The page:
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Tucker Carlson Turns On Trump: 'Imagine If Barack Obama Had Said That'

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Fox News host Tucker Carlson doesn’t criticize Donald Trump very often, but he did so on Thursday night after the president suggested taking guns away from potentially dangerous people before due process.

Imagine if Barack Obama had said that,” Carlson said. “Just ignore due process and start confiscating guns.”

Carlson said Obama would’ve been “denounced as a dictator” for making such a comment.

“We would have denounced him first, trust me,” Carlson said. “Congress would be talking impeachment right now. Some would be muttering about secession.”

Carlson also had a warning for Trump about Constitutional rights:

“Those rights are what makes us citizens and not mere subjects of the powerful, and the president needs to be reminded of that. Maybe we all do once in a while. If voters wanted that kind of government, they could have voted Democrat, and actually they still have a chance to vote Democrat in the midterms, which he should keep in mind.”

It was the second time in recent months that Carlson had broken with the president. In January, Carlson called out Trump for indicating that he would be willing to protect young undocumented immigrants, who are also known as dreamers. Noting that Trump’s campaign platform was tough on immigration, Carlson asked: “So what was the point of running for president?”

Also on HuffPost

1981: The Attempted Assassination Of President Ronald Reagan

on March 30, 1981, President Reagan and three others were shot and wounded in an assassination attempt by John Hinckley, Jr. outside the Washington Hilton Hotel in Washington, D.C. Reagan's press secretary, Jim Brady, was shot in the head.
on March 30, 1981, President Reagan and three others were shot and wounded in an assassination attempt by John Hinckley, Jr. outside the Washington Hilton Hotel in Washington, D.C. Reagan's press secretary, Jim Brady, was shot in the head.

1993: The Brady Handgun Violence Act

The Brady Handgun Violence Act of 1993, signed into law by President Bill Clinton, mandated that federally licensed dealers complete comprehensive background checks on individuals before selling them a gun. The legislation was named for James Brady, who was shot during an attempted assassination of President Ronald Reagan in 1981.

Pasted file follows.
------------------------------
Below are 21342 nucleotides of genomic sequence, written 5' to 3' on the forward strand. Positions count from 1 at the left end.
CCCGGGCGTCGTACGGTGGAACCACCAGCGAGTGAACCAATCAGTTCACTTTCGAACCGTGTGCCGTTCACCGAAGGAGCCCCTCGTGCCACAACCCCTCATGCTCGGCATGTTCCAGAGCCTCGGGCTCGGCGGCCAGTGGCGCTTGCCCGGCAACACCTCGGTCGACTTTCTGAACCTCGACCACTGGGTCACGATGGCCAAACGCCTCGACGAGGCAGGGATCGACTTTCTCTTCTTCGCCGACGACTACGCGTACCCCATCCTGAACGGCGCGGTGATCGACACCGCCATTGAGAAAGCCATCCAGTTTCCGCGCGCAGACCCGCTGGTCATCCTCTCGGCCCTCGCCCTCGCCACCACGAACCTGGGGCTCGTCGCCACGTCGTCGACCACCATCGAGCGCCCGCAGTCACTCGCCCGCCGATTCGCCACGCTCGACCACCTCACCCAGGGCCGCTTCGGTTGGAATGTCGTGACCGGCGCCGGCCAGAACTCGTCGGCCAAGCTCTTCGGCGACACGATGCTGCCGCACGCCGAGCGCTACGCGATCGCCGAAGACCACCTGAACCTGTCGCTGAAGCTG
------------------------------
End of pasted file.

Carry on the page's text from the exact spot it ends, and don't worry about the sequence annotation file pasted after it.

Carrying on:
The Brady Handgun Violence Act of 1993, signed into law by President Bill Clinton, mandated that federally licensed dealers complete comprehensive background checks on individuals before selling them a gun. The legislation was named for James Brady, who was shot during an attempted assassination of President Ronald Reagan in 1981.

1994: The Violent Crime Control and Law Enforcement Act

The Violent Crime Control and Law Enforcement Act, signed into law by President Bill Clinton in 1994, instituted a ban on 19 kinds of assault weapons, including Uzis and AK-47s. The crime bill also banned the possession of magazines holding more than ten rounds of ammunition. (An exemption was made for weapons and magazines manufactured prior to the ban.)
The Violent Crime Control and Law Enforcement Act, signed into law by President Bill Clinton in 1994, instituted a ban on 19 kinds of assault weapons, including Uzis and AK-47s. The crime bill also banned the possession of magazines holding more than ten rounds of ammunition. (An exemption was made for weapons and magazines manufactured prior to the ban.)

2004: Law Banning Magazines Holding More Than Ten Rounds Of Ammunition Expires

In 2004, ten years after it first became law, Congress allowed a provision banning possession of magazines holding more than ten rounds of ammunition to expire through a sunset provision. Brady Campaign President Paul Helmke told HuffPost that the expiration of this provision meant that Rep. Gabby Giffords's alleged shooter was able to fire off 20-plus shots without reloading (under the former law he would have had only ten).
In 2004, ten years after it first became law, Congress allowed a provision banning possession of magazines holding more than ten rounds of ammunition to expire through a sunset provision. Brady Campaign President Paul Helmke told HuffPost that the expiration of this provision meant that Rep. Gabby Giffords's alleged shooter was able to fire off 20-plus shots without reloading (under the former law he would have had only ten).

2007: The U.S. Court of Appeals For The District Of Columbia Rules In Favor Of Dick Heller

In 2007 The U.S. Court of Appeals for the District of Columbia ruled to allow Dick Heller, a licensed District police officer, to keep a handgun in his home in Washington, D.C. Following that ruling, the defendants petitioned the U.S. Supreme Court to hear the case.
In 2007 The U.S. Court of Appeals for the District of Columbia ruled to allow Dick Heller, a licensed District police officer, to keep a handgun in his home in Washington, D.C. Following that ruling, the defendants petitioned the U.S. Supreme Court to hear the case.